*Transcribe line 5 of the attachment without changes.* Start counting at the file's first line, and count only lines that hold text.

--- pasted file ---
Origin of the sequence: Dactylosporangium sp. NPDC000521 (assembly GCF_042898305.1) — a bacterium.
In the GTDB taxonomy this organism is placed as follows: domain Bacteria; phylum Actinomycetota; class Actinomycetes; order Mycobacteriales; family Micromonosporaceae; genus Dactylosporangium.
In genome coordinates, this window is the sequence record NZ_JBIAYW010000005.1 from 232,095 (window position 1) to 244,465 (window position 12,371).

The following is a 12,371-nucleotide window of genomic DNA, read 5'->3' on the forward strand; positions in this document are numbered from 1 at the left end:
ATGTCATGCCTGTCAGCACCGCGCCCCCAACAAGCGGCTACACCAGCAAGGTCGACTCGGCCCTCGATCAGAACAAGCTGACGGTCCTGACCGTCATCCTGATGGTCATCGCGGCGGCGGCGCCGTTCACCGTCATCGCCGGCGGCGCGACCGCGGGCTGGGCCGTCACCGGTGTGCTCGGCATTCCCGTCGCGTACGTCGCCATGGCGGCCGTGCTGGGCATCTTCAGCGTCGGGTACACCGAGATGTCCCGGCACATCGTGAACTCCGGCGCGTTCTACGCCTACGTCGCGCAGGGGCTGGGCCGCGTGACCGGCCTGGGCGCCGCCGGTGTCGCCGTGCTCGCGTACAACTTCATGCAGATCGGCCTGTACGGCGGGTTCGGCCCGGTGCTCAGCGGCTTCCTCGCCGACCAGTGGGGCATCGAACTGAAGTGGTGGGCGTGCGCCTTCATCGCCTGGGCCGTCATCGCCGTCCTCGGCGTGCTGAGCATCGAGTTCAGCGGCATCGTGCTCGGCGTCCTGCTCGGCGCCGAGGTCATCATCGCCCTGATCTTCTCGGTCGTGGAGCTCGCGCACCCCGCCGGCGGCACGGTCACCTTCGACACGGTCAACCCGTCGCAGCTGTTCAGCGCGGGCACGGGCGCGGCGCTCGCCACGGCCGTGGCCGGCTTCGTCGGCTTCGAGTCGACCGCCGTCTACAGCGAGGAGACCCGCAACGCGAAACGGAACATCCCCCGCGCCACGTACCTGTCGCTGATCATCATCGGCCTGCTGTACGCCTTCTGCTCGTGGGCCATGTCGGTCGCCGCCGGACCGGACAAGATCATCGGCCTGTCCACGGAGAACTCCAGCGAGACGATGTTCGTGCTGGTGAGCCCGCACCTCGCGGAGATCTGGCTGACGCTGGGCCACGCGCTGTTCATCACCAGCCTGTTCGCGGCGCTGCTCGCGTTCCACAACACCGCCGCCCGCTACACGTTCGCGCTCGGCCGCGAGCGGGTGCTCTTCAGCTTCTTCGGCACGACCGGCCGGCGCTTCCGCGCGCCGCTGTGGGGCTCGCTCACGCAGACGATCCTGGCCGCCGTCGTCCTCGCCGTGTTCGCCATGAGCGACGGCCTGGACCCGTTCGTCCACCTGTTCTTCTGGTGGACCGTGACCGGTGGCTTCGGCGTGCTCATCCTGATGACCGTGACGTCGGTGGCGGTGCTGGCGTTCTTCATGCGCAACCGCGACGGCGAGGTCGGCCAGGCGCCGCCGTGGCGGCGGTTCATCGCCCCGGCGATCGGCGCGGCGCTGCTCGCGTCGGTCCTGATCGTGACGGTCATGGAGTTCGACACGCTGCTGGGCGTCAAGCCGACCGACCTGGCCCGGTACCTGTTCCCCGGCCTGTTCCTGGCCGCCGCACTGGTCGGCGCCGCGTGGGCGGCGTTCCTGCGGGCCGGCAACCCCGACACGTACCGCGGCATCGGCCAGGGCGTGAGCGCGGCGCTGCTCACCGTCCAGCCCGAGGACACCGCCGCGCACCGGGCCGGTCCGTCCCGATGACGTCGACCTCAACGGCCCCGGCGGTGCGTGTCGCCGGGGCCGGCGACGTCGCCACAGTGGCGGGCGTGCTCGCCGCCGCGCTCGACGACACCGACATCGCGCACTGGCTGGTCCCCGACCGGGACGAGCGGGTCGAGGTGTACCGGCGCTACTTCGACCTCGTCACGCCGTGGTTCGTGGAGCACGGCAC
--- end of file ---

ATGTCATGCCTGTCAGCACCGCGCCCCCAACAAGCGGCTACACCAGCAAGGTCGACTCGGCCCTCGATCAGAACAAGCTGACGGTCCTGACCGTCATCCTGATGGTCATCGCGGCGGCGGCGCCGTTCACCGTCATCGCCGGCGGCGCGACCGCGGGCTGGGCCGTCACCGGTGTGCTCGGCATTCCCGTCGCGTACGTCGCCATGGCGGCCGTGCTGGGCATCTTCAGCGTCGGGTACACCGAGATGTCCCGGCACATCGTGAACTCCGGCGCGTTCTACGCCTACGTCGCGCAGGGGCTGGGCCGCGTGACCGGCCTGGGCGCCGCCGGTGTCGCCGTGCTCGCGTACAACTTCATGCAGATCGGCCTGTACGGCGGGTTCGGCCCGGTGCTCAGCGGCTTCCTCGCCGACCAGTGGGGCATCGAACTGAAGTGGTGGGCGTGCGCCTTCATCGCCTGGGCCGTCATCGCCGTCCTCGGCGTGCTGAGCATCGAGTTCAGCGGCATCGTGCTCGGCGTCCTGCTCGGCGCCGAGGTCATCATCGCCCTGATCTTCTCGGTCGTGGAGCTCGCGCACCCCGCCGGCGGCACGGTCACCTTCGACACGGTCAACCCGTCGCAGCTGTTCAGCGCGGGCACGGGCGCGGCGCTCGCCACGGCCGTGGCCGGCTTCGTCGGCTTCGAGTCGACCGCCGTCTACAGCGAGGAGACCCGCAACGCGAAACGGAACATCCCCCGCGCCACGTACCTGTCGCTGATCATCATCGGCCTGCTGTACGCCTTCTGCTCGTGGGCCATGTCGGTCGCCGCCGGACCGGACAAGATCATCGGCCTGTCCACGGAGAACTCCAGCGAGACGATGTTCGTGCTGGTGAGCCCGCACCTCGCGGAGATCTGGCTGACGCTGGGCCACGCGCTGTTCATCACCAGCCTGTTCGCGGCGCTGCTCGCGTTCCACAACACCGCCGCCCGCTACACGTTCGCGCTCGGCCGCGAGCGGGTGCTCTTCAGCTTCTTCGGCACGACCGGCCGGCGCTTCCGCGCGCCGCTGTGGGGCTCGCTCACGCAGACGATCCTGGCCGCCGTCGTCCTCGCCGTGTTCGCCATGAGCGACGGCCTGGACCCGTTCGTCCACCTGTTCTTCTGGTGGACCGTGACCGGTGGCTTCGGCGTGCTCATCCTGATGACCGTGACGTCGGTGGCGGTGCTGGCGTTCTTCATGCGCAACCGCGACGGCGAGGTCGGCCAGGCGCCGCCGTGGCGGCGGTTCATCGCCCCGGCGATCGGCGCGGCGCTGCTCGCGTCGGTCCTGATCGTGACGGTCATGGAGTTCGACACGCTGCTGGGCGTCAAGCCGACCGACCTGGCCCGGTACCTGTTCCCCGGCCTGTTCCTGGCCGCCGCACTGGTCGGCGCCGCGTGGGCGGCGTTCCTGCGGGCCGGCAACCCCGACACGTACCGCGGCATCGGCCAGGGCGTGAGCGCGGCGCTGCTCACCGTCCAGCCCGAGGACACCGCCGCGCACCGGGCCGGTCCGTCCCGATGACGTCGACCTCAACGGCCCCGGCGGTGCGTGTCGCCGGGGCCGGCGACGTCGCCACAGTGGCGGGCGTGCTCGCCGCCGCGCTCGACGACACCGACATCGCGCACTGGCTGGTCCCCGACCGGGACGAGCGGGTCGAGGTGTACCGGCGCTACTTCGACCTCGTCACGCCGTGGTTCGTGGAGCACGGCAC